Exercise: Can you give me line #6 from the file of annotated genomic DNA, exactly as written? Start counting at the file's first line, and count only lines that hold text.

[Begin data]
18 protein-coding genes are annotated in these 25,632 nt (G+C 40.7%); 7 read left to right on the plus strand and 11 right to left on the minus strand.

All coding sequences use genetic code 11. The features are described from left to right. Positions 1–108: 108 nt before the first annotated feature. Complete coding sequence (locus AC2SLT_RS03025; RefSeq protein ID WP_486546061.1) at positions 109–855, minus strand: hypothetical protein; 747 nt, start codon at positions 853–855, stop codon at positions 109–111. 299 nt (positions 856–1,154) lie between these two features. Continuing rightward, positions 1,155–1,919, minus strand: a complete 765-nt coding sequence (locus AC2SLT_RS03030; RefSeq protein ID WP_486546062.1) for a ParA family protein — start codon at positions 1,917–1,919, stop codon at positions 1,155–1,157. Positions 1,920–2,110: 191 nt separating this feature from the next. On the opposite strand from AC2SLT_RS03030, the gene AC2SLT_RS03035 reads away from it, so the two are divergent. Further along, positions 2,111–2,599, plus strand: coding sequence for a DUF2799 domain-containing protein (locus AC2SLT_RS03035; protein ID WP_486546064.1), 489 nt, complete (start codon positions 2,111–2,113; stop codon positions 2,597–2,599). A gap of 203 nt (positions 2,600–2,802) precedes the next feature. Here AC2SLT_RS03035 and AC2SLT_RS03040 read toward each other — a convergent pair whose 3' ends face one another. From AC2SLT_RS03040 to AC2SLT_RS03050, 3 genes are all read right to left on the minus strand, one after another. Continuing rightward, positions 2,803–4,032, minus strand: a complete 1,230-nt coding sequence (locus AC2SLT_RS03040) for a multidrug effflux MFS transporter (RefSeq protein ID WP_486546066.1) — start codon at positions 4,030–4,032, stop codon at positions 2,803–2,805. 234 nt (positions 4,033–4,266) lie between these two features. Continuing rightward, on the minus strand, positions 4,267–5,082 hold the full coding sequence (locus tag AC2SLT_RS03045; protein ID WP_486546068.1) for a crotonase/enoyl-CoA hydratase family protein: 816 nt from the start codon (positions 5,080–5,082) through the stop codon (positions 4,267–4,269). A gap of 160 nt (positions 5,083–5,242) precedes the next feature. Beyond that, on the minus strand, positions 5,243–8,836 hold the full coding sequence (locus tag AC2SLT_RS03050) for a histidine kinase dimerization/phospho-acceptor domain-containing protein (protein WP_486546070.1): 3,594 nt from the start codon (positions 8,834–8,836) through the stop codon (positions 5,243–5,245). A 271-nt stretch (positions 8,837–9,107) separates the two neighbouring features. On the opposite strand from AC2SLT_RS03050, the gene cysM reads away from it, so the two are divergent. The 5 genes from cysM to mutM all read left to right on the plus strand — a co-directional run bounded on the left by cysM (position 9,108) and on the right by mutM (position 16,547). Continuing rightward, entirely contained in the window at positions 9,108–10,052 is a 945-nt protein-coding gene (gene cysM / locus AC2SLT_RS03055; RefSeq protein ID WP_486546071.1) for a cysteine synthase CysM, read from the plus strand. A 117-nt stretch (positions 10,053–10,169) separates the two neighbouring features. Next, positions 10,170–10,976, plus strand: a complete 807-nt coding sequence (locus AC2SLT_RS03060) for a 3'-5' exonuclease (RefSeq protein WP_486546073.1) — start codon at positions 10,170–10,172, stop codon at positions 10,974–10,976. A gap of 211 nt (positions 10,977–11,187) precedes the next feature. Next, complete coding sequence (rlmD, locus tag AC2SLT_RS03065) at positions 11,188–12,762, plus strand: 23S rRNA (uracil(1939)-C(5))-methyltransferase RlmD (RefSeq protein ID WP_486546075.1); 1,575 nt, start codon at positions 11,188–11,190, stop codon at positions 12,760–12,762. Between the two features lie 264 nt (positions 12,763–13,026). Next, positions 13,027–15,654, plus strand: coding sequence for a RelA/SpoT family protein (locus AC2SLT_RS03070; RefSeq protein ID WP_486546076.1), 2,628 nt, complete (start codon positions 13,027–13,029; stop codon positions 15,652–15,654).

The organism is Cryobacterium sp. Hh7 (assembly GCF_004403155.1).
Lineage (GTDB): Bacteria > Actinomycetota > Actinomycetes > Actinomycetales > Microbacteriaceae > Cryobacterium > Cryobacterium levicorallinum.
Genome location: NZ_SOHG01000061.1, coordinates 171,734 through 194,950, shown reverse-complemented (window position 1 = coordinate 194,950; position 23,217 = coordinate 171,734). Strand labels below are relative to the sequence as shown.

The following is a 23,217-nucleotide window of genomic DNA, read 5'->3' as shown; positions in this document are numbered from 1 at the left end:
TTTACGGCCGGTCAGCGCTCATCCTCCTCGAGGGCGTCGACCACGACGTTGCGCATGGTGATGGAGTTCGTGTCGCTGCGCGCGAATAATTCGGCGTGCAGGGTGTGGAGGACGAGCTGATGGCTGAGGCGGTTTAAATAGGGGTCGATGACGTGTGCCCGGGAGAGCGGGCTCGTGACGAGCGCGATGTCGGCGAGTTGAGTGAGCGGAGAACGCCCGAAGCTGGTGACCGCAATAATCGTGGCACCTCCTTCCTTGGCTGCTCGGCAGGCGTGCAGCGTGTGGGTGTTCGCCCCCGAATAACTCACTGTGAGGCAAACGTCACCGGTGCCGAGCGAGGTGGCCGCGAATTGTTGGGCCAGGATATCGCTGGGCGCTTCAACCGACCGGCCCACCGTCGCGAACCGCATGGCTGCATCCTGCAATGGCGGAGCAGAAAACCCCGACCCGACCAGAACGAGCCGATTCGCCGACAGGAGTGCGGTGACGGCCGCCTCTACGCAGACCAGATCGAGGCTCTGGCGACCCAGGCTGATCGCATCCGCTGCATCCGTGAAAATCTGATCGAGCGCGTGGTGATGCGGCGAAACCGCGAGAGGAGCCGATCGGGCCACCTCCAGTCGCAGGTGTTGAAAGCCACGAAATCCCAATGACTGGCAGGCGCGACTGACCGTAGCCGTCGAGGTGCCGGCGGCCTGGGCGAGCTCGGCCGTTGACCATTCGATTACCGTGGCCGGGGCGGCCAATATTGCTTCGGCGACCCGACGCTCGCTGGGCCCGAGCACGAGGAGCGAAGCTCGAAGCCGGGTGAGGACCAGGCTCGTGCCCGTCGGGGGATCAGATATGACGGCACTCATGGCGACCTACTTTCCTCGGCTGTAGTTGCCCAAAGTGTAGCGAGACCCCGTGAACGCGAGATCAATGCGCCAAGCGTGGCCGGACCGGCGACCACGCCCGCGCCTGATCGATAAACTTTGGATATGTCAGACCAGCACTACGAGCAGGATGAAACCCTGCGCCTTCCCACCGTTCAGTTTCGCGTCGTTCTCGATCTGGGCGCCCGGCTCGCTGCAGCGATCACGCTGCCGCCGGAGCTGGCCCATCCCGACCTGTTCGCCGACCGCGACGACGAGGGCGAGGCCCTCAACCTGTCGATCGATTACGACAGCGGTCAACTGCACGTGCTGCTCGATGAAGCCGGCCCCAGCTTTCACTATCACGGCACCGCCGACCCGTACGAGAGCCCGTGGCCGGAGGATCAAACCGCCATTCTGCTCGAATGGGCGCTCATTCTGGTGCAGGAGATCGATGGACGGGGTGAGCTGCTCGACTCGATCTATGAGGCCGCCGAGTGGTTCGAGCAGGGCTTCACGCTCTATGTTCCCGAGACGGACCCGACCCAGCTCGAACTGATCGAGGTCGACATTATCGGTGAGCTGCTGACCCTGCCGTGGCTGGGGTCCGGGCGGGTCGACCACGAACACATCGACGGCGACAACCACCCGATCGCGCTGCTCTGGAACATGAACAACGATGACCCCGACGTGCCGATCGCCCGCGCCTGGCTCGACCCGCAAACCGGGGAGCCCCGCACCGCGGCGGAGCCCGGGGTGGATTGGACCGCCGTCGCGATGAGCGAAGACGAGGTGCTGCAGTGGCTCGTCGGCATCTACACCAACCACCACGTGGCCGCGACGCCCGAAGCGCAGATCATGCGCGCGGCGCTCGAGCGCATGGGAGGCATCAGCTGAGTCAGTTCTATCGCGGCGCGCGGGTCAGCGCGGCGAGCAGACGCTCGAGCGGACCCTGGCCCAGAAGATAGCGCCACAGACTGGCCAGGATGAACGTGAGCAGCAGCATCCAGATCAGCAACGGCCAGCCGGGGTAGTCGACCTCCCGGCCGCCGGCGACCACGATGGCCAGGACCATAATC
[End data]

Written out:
The following is a 23,217-nucleotide window of genomic DNA, read 5'->3' as shown; positions in this document are numbered from 1 at the left end: